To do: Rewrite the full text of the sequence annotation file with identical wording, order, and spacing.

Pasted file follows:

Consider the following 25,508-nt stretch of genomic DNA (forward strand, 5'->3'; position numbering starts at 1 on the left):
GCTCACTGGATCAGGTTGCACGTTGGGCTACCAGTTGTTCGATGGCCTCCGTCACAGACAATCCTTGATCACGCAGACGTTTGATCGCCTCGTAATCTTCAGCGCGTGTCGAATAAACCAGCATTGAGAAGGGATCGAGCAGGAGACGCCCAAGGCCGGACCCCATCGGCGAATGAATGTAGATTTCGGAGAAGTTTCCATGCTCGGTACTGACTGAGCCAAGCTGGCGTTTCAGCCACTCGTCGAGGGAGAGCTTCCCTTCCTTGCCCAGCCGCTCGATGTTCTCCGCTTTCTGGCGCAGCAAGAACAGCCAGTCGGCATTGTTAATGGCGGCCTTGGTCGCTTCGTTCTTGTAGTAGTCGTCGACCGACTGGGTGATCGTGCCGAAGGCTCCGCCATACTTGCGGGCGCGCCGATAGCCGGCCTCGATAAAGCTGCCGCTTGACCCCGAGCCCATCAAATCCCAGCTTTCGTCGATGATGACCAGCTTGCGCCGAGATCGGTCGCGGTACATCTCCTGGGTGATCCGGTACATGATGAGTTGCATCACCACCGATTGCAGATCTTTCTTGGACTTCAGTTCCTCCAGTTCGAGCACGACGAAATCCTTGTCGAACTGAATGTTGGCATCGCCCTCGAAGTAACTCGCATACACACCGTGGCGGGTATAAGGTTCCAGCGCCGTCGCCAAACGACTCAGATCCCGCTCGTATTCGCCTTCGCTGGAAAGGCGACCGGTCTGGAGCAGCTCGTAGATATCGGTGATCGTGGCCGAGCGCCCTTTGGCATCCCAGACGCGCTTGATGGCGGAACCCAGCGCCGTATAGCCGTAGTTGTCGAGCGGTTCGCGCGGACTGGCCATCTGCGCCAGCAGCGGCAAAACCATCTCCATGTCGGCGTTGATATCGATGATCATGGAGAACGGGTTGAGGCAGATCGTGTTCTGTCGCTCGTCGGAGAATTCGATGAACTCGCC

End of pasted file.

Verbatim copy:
Consider the following 25,508-nt stretch of genomic DNA (forward strand, 5'->3'; position numbering starts at 1 on the left):
GCTCACTGGATCAGGTTGCACGTTGGGCTACCAGTTGTTCGATGGCCTCCGTCACAGACAATCCTTGATCACGCAGACGTTTGATCGCCTCGTAATCTTCAGCGCGTGTCGAATAAACCAGCATTGAGAAGGGATCGAGCAGGAGACGCCCAAGGCCGGACCCCATCGGCGAATGAATGTAGATTTCGGAGAAGTTTCCATGCTCGGTACTGACTGAGCCAAGCTGGCGTTTCAGCCACTCGTCGAGGGAGAGCTTCCCTTCCTTGCCCAGCCGCTCGATGTTCTCCGCTTTCTGGCGCAGCAAGAACAGCCAGTCGGCATTGTTAATGGCGGCCTTGGTCGCTTCGTTCTTGTAGTAGTCGTCGACCGACTGGGTGATCGTGCCGAAGGCTCCGCCATACTTGCGGGCGCGCCGATAGCCGGCCTCGATAAAGCTGCCGCTTGACCCCGAGCCCATCAAATCCCAGCTTTCGTCGATGATGACCAGCTTGCGCCGAGATCGGTCGCGGTACATCTCCTGGGTGATCCGGTACATGATGAGTTGCATCACCACCGATTGCAGATCTTTCTTGGACTTCAGTTCCTCCAGTTCGAGCACGACGAAATCCTTGTCGAACTGAATGTTGGCATCGCCCTCGAAGTAACTCGCATACACACCGTGGCGGGTATAAGGTTCCAGCGCCGTCGCCAAACGACTCAGATCCCGCTCGTATTCGCCTTCGCTGGAAAGGCGACCGGTCTGGAGCAGCTCGTAGATATCGGTGATCGTGGCCGAGCGCCCTTTGGCATCCCAGACGCGCTTGATGGCGGAACCCAGCGCCGTATAGCCGTAGTTGTCGAGCGGTTCGCGCGGACTGGCCATCTGCGCCAGCAGCGGCAAAACCATCTCCATGTCGGCGTTGATATCGATGATCATGGAGAACGGGTTGAGGCAGATCGTGTTCTGTCGCTCGTCGGAGAATTCGATGAACTCGCC